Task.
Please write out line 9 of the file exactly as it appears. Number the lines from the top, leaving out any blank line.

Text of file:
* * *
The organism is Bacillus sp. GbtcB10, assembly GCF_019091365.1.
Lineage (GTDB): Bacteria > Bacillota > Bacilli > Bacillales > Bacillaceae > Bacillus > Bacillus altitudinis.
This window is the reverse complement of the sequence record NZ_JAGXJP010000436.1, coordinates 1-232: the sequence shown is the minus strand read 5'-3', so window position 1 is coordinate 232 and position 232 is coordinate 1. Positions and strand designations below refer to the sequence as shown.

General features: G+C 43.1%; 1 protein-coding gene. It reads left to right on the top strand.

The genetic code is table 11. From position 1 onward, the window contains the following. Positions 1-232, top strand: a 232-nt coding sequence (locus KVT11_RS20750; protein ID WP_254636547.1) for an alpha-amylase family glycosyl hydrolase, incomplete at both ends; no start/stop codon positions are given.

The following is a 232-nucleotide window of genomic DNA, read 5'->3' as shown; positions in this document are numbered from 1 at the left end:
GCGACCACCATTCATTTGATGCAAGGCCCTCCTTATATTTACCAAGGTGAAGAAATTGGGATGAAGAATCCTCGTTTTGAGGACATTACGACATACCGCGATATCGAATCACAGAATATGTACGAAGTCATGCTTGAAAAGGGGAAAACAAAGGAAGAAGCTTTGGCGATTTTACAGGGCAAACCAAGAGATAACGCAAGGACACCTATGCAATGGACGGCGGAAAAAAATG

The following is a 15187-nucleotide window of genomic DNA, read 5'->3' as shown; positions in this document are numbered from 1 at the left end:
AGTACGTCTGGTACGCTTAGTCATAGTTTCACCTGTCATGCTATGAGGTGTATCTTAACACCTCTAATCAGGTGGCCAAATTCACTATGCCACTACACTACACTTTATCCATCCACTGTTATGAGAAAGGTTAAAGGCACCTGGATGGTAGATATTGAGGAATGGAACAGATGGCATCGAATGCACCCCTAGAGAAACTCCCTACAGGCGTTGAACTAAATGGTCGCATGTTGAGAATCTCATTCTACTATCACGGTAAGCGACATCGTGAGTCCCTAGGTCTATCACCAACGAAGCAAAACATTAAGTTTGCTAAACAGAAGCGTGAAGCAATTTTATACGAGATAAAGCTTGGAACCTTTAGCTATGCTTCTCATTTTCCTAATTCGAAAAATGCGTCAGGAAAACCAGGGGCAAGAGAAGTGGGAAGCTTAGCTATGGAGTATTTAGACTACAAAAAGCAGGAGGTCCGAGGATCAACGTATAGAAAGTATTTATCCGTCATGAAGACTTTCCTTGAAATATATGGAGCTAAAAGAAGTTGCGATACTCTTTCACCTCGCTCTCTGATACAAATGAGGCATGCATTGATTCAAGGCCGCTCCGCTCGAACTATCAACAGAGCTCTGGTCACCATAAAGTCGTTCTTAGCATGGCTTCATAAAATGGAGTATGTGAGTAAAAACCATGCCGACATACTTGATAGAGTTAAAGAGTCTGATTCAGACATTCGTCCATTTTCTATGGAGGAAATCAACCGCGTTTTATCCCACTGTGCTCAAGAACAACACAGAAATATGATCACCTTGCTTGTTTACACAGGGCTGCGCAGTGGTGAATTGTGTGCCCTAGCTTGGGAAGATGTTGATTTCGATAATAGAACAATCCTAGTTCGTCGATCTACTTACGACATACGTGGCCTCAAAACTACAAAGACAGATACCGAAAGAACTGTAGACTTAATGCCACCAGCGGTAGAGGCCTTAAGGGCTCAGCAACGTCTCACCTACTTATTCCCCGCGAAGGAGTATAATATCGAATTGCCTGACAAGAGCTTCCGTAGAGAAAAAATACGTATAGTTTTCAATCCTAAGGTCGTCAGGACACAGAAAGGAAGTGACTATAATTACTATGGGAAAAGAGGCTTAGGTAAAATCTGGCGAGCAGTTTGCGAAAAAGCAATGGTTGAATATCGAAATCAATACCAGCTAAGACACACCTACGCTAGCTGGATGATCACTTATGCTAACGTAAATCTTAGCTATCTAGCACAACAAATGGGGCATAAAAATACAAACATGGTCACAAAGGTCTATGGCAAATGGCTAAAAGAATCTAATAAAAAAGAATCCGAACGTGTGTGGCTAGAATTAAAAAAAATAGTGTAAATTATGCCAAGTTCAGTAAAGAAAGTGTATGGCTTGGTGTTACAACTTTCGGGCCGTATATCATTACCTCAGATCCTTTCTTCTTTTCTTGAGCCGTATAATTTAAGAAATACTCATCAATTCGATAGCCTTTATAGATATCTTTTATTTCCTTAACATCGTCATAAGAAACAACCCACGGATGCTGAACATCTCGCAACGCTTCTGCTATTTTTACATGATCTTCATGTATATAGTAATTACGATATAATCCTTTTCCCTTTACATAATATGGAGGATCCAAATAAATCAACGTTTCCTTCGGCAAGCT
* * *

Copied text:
AGTACGTCTGGTACGCTTAGTCATAGTTTCACCTGTCATGCTATGAGGTGTATCTTAACACCTCTAATCAGGTGGCCAAATTCACTATGCCACTACACTACACTTTATCCATCCACTGTTATGAGAAAGGTTAAAGGCACCTGGATGGTAGATATTGAGGAATGGAACAGATGGCATCGAATGCACCCCTAGAGAAACTCCCTACAGGCGTTGAACTAAATGGTCGCATGTTGAGAATCTCATTCTACTATCACGGTAAGCGACATCGTGAGTCCCTAGGTCTATCACCAACGAAGCAAAACATTAAGTTTGCTAAACAGAAGCGTGAAGCAATTTTATACGAGATAAAGCTTGGAACCTTTAGCTATGCTTCTCATTTTCCTAATTCGAAAAATGCGTCAGGAAAACCAGGGGCAAGAGAAGTGGGAAGCTTAGCTATGGAGTATTTAGACTACAAAAAGCAGGAGGTCCGAGGATCAACGTATAGAAAGTATTTATCCGTCATGAAGACTTTCCTTGAAATATATGGAGCTAAAAGAAGTTGCGATACTCTTTCACCTCGCTCTCTGATACAAATGAGGCATGCATTGATTCAAGGCCGCTCCGCTCGAACTATCAACAGAGCTCTGGTCACCATAAAGTCGTTCTTAGCATGGCTTCATAAAATGGAGTATGTGAGTAAAAACCATGCCGACATACTTGATAGAGTTAAAGAGTCTGATTCAGACATTCGTCCATTTTCTATGGAGGAAATCAACCGCGTTTTATCCCACTGTGCTCAAGAACAACACAGAAATATGATCACCTTGCTTGTTTACACAGGGCTGCGCAGTGGTGAATTGTGTGCCCTAGCTTGGGAAGATGTTGATTTCGATAATAGAACAATCCTAGTTCGTCGATCTACTTACGACATACGTGGCCTCAAAACTACAAAGACAGATACCGAAAGAACTGTAGACTTAATGCCACCAGCGGTAGAGGCCTTAAGGGCTCAGCAACGTCTCACCTACTTATTCCCCGCGAAGGAGTATAATATCGAATTGCCTGACAAGAGCTTCCGTAGAGAAAAAATACGTATAGTTTTCAATCCTAAGGTCGTCAGGACACAGAAAGGAAGTGACTATAATTACTATGGGAAAAGAGGCTTAGGTAAAATCTGGCGAGCAGTTTGCGAAAAAGCAATGGTTGAATATCGAAATCAATACCAGCTAAGACACACCTACGCTAGCTGGATGATCACTTATGCTAACGTAAATCTTAGCTATCTAGCACAACAAATGGGGCATAAAAATACAAACATGGTCACAAAGGTCTATGGCAAATGGCTAAAAGAATCTAATAAAAAAGAATCCGAACGTGTGTGGCTAGAATTAAAAAAAATAGTGTAAATTATGCCAAGTTCAGTAAAGAAAGTGTATGGCTTGGTGTTACAACTTTCGGGCCGTATATCATTACCTCAGATCCTTTCTTCTTTTCTTGAGCCGTATAATTTAAGAAATACTCATCAATTCGATAGCCTTTATAGATATCTTTTATTTCCTTAACATCGTCATAAGAAACAACCCACGGATGCTGAACATCTCGCAACGCTTCTGCTATTTTTACATGATCTTCATGTATATAGTAATTACGATATAATCCTTTTCCCTTTACATAATATGGAGGATCCAAATAAATCAACGTTTCCTTCGGCAAGCT